If you’re a twenty-something, you’ve definitely gone through a Brand New phase at some point in your life. Whether going through the post break-up blues and playing ‘Your Favorite Weapon’ on repeat, or throwing your two cents into the Brand New V Taking Back Sunday feud, we’ve all been there. The band’s ever-changing sound and continuous popularity contribute to their sold out show from this Monday night at the O2 Academy in Leeds.
Upon arrival, groups of pop-punk and emo fans of all ages line the venue, anxiously awaiting the show, which features support from fellow American bands, The Front Bottoms and Saves The Day. The Front Bottoms start the night off in style with frontman, Brian Sella’s eccentric demeanour bringing the perfect amount of energy to the table for any opening band. With everything from synth to trumpet, The Front Bottoms have the attention of the packed venue from start to finish and keep everyone moving.
Next up are pop-punk icons, Saves The Day. Following our interview with the band before the show, they deliver an enthusiastic and energetic performance that keeps fans captivated. Celebrating the UK release of their self-titled album, the band mixes up the set with old and new favourites, ranging from ‘At Your Funeral’ to ‘In The In Between’, with members of the audience crowd surfing and screaming the words right back to frontman, Chris Conley. Conley, along with guitarist Arun Bali, bassist Rodrigo Palma and the band’s latest member, drummer Dennis Wilson, provide a great atmosphere to get the full house ready for Brand New.
As the lights go down, shadows are seen taking the stage with nothing but cheers from the crowd and the sound of feedback for nearly a minute. After disorienting the crowd with a dramatic build up, the set kicks off with the fast paced and anthemic, ‘The Shower Scene’, which gets the crowd moving from the second Brian Lane’s sticks hit the drums. The show continues with classics from the band, such as ‘Sic Transit Gloria… Glory Fades’, highlighting bassist Garrett Tierney’s skills with a steady bass line. The tone of the show slows down with ‘The Boy Who Blocked His Own Shot’ and ‘Millstone’. The nostalgic lyrics of songs that have been used to mend many broken hearts for nearly fifteen years continue to pour through the dimly lit venue filled with dedicated and admiring fans singing along to every note out of frontman and vocalist, Jesse Lacey’s mouth. Though the pace of the show begins to dwindle nearly an hour into the set, the crowd doesn’t seem to mind. However, the tone of the show is brought right back with classics such as ‘Okay I believe You, but My Tommy Gun Don’t’ and ‘Seventy Times 7’, with the help of lead guitarist, Vincent Accardi.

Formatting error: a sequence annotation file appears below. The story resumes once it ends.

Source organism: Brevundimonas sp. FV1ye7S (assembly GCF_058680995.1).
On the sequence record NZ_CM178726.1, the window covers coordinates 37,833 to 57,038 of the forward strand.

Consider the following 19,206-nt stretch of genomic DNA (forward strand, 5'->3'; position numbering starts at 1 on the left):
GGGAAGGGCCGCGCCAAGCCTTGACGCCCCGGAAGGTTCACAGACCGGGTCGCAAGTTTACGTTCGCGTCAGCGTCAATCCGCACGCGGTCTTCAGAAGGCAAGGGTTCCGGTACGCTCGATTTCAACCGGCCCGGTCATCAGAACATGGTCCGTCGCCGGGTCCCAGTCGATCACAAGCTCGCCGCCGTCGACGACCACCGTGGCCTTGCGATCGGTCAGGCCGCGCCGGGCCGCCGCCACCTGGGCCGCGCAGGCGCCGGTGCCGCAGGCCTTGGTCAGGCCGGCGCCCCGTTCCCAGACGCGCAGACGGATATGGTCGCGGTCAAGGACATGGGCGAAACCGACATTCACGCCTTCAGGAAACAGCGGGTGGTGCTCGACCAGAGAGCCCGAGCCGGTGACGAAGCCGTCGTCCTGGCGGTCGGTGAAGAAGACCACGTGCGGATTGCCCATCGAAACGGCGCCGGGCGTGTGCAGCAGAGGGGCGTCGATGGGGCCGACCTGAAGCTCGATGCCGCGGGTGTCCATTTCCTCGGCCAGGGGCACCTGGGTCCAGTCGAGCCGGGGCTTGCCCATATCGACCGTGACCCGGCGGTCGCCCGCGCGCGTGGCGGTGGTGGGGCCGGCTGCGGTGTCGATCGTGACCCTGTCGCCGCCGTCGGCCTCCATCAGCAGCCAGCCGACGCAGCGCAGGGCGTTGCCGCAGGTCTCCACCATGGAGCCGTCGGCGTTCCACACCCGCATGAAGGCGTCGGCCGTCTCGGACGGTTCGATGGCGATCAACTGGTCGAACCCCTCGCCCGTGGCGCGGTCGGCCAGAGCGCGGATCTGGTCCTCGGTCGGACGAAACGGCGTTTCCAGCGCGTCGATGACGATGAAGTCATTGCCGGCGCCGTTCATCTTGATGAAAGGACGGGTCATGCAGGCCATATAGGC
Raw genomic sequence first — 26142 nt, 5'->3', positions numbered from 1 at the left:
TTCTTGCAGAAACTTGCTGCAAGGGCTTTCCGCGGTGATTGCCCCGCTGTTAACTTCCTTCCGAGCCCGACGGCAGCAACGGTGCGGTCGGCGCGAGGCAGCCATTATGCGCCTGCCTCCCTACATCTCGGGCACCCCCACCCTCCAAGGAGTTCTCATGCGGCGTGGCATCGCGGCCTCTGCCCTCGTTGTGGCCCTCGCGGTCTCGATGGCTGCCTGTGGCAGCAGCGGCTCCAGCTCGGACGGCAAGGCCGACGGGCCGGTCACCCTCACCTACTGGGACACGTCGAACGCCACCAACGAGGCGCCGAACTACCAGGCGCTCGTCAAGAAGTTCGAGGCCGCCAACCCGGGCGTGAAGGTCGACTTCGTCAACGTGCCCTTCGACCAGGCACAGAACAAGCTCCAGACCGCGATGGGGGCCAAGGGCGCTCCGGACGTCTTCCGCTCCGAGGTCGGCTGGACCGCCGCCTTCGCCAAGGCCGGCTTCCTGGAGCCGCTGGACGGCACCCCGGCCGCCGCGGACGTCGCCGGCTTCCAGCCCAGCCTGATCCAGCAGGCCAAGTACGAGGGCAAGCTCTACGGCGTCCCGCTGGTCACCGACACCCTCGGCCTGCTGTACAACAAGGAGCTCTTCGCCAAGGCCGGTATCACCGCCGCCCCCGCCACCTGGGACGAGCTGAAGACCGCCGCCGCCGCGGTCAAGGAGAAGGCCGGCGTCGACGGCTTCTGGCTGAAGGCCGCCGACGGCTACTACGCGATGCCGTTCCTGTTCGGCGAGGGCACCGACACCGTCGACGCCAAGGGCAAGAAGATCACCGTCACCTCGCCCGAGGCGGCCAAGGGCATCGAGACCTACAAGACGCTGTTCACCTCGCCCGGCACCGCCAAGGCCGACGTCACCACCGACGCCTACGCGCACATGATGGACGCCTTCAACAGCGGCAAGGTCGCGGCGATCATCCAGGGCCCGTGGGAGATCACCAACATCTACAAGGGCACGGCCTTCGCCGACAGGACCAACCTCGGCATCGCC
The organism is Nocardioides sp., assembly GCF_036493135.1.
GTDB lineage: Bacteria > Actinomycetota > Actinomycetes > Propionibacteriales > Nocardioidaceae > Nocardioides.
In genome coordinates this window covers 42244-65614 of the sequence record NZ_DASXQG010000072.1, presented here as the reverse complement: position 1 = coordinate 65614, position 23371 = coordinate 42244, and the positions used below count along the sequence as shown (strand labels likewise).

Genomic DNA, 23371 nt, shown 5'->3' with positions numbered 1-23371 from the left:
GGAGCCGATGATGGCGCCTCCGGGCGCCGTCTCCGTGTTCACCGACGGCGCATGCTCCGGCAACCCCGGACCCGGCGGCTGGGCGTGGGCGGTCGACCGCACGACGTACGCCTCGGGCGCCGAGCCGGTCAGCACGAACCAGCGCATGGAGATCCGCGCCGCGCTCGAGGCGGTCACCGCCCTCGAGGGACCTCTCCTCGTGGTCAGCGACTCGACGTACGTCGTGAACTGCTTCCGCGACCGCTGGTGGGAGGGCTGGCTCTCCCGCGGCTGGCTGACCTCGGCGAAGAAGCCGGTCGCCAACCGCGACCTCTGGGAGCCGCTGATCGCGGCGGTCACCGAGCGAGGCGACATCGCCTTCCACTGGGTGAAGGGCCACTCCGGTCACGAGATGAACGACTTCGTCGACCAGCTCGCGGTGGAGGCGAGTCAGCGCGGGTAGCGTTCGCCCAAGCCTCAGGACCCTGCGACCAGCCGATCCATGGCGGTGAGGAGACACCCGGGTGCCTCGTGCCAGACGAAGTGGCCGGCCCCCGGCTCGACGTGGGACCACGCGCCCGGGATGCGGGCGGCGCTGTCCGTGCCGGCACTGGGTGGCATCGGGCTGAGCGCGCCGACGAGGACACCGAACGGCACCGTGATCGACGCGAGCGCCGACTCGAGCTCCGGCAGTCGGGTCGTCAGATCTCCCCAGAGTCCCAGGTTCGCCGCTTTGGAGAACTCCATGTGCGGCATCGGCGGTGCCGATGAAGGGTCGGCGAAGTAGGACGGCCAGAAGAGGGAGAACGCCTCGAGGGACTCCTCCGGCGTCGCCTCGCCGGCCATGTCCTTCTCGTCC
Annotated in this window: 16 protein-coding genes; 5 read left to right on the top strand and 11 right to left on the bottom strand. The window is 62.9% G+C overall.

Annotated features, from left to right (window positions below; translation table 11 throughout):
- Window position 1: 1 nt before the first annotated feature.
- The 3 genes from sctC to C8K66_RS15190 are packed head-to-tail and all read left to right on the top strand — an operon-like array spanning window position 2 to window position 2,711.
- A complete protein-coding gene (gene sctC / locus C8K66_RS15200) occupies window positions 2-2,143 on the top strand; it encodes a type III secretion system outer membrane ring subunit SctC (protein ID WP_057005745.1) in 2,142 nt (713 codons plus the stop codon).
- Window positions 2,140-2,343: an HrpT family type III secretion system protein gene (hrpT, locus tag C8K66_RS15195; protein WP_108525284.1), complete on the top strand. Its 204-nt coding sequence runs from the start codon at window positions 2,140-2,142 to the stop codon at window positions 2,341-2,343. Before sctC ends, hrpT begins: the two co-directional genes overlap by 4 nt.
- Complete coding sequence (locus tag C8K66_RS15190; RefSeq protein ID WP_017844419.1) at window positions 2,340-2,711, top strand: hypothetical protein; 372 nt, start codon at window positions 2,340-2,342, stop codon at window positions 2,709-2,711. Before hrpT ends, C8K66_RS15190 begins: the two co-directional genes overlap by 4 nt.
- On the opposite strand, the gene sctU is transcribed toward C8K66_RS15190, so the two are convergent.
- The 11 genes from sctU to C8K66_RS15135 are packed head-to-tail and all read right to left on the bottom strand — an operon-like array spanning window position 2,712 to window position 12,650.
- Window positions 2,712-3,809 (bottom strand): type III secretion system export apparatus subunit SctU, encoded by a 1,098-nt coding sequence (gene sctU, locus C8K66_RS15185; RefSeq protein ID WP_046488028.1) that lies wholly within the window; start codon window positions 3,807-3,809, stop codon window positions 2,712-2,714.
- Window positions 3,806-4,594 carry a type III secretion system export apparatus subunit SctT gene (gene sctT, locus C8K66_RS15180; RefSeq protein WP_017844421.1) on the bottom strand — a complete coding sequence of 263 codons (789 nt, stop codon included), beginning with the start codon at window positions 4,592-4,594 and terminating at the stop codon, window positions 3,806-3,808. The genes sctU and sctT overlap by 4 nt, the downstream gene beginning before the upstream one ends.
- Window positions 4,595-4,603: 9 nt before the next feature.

Throughout the band’s approximate ninety minute set, the increasingly apparent sound of feedback begins to fill the venue, causing members of the audience to draw their attention away from the stage. Unfortunately, the performance starts strong, but peaks early on in the night with very little interaction from the band as the show progresses. While the sound isn’t fantastic and the performance is less than exciting to watch, the impressive setlist with a great combination of fast and slow, old and new, seems to keep fans more than happy to the end with ‘Degausser’ followed by ‘You Won’t Know’, bringing the show to a close. With very little talking to the audience and each other and even less movement on stage, apart from playing their instruments, Brand New play for nearly an hour and half straight, with the exception of Jesse Lacey playing a distorted note from his guitar for about a minute while the other members of the band temporarily leave the stage. Though the show doesn’t technically end with an encore, ninety minutes of playing is more than enough to keep fans satisfied, albeit slightly bored.